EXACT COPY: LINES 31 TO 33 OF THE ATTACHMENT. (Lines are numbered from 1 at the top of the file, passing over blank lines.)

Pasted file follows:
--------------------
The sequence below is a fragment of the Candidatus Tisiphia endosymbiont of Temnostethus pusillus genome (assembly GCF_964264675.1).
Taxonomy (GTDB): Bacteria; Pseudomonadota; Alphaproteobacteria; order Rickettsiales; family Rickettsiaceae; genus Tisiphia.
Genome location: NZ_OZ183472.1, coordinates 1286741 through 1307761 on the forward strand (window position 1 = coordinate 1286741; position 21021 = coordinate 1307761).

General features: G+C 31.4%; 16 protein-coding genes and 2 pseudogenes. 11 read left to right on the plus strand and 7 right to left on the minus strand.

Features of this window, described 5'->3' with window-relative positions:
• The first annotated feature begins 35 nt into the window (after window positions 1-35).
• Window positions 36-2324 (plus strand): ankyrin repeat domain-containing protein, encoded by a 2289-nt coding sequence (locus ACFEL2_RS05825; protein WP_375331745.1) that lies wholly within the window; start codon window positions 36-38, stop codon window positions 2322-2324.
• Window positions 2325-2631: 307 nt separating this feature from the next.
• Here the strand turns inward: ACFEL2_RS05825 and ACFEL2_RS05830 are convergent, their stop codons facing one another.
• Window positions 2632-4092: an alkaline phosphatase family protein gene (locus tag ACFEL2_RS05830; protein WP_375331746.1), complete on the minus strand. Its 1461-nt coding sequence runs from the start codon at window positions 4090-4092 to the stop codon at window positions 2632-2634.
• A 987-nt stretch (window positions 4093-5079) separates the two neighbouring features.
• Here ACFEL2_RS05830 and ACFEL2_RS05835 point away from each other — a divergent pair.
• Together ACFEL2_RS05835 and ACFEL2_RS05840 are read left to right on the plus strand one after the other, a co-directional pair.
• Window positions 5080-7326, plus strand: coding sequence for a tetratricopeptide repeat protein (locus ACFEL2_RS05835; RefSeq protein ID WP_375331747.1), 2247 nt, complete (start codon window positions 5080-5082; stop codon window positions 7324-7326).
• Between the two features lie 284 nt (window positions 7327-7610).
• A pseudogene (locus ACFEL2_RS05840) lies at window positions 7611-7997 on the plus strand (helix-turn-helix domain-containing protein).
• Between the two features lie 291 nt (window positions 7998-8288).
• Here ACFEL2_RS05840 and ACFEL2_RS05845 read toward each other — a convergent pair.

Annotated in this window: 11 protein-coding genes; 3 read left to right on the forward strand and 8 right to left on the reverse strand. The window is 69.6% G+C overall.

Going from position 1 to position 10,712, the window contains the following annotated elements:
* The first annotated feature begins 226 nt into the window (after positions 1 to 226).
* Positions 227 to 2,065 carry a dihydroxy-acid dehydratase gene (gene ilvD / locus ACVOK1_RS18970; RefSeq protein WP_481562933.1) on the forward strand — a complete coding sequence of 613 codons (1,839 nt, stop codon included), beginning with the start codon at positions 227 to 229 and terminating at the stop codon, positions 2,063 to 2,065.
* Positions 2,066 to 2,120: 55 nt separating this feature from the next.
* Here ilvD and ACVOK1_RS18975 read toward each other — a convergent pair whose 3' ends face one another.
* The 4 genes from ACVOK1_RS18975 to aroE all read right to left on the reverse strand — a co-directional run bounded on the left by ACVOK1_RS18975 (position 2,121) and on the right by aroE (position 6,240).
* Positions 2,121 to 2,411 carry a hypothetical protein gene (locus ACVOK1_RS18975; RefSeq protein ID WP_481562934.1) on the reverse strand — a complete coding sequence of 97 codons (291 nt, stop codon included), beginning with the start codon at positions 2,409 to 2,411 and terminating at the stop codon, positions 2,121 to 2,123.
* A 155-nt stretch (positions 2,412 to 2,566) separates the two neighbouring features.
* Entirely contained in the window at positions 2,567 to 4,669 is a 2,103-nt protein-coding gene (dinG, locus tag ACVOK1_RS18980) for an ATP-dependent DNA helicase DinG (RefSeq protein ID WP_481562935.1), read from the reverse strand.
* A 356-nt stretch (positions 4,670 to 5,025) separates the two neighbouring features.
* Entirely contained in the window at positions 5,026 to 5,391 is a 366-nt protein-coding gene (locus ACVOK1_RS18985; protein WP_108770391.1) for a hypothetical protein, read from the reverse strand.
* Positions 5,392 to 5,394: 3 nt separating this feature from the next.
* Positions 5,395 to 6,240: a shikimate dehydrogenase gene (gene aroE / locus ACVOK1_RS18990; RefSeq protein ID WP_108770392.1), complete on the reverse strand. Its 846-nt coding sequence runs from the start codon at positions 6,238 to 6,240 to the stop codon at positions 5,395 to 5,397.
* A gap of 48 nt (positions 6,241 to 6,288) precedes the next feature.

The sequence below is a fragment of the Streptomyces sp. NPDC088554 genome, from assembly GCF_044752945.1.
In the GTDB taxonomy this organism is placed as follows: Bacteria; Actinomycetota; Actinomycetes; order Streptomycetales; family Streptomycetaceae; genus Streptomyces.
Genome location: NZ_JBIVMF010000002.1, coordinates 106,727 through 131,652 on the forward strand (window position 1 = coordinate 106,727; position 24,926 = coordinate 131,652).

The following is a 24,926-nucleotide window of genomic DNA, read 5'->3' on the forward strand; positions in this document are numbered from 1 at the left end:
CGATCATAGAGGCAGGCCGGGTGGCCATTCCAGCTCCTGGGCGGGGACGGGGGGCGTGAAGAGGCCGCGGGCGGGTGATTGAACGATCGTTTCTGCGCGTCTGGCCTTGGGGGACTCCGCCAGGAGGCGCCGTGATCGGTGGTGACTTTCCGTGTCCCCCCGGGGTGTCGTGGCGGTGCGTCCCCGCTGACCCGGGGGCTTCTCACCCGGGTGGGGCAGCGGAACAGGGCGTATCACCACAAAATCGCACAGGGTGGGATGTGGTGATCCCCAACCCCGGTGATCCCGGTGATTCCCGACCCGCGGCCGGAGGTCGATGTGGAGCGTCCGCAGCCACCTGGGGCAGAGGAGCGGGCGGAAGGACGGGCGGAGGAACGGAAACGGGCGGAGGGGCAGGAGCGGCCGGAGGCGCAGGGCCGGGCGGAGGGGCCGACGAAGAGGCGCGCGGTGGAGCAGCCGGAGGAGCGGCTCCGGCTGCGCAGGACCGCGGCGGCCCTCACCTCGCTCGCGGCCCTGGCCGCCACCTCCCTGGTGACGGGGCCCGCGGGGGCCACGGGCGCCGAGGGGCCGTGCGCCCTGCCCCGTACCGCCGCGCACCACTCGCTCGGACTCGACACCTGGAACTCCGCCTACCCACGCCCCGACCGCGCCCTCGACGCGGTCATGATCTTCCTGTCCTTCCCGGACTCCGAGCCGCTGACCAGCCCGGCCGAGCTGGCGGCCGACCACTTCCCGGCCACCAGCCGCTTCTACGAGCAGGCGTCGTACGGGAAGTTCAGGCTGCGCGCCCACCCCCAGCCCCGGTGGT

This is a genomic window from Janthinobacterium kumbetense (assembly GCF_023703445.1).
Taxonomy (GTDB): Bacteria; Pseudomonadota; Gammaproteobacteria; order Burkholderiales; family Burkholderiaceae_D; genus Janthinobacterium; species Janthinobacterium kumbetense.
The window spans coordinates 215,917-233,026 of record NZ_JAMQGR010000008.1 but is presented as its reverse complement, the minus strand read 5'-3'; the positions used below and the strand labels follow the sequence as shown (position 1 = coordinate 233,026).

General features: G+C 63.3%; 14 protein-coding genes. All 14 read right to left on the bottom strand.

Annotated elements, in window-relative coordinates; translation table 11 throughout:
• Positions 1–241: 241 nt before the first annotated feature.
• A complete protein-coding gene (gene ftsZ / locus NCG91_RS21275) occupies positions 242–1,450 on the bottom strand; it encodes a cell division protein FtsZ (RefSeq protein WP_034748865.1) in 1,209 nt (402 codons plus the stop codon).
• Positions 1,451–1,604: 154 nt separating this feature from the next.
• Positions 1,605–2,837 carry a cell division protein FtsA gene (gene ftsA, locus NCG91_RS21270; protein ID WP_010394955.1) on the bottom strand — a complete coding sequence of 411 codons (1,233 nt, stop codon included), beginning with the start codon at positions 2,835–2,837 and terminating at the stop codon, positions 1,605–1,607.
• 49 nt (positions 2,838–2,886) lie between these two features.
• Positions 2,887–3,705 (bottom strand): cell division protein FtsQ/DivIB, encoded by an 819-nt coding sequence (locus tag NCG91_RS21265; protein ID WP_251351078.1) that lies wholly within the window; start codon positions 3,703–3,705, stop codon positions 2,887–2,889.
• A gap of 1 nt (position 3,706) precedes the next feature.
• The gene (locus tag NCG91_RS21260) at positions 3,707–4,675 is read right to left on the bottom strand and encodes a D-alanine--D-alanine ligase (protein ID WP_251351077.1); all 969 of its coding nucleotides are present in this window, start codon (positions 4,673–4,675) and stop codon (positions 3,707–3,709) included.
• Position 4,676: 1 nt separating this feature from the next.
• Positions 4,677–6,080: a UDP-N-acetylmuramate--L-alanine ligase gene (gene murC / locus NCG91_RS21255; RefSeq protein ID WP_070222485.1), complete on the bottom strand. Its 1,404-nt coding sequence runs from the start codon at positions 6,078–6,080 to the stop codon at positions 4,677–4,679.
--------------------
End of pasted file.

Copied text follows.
* Positions 5,392 to 5,394: 3 nt separating this feature from the next.
* Positions 5,395 to 6,240: a shikimate dehydrogenase gene (gene aroE / locus ACVOK1_RS18990; RefSeq protein ID WP_108770392.1), complete on the reverse strand. Its 846-nt coding sequence runs from the start codon at positions 6,238 to 6,240 to the stop codon at positions 5,395 to 5,397.
* A gap of 48 nt (positions 6,241 to 6,288) precedes the next feature.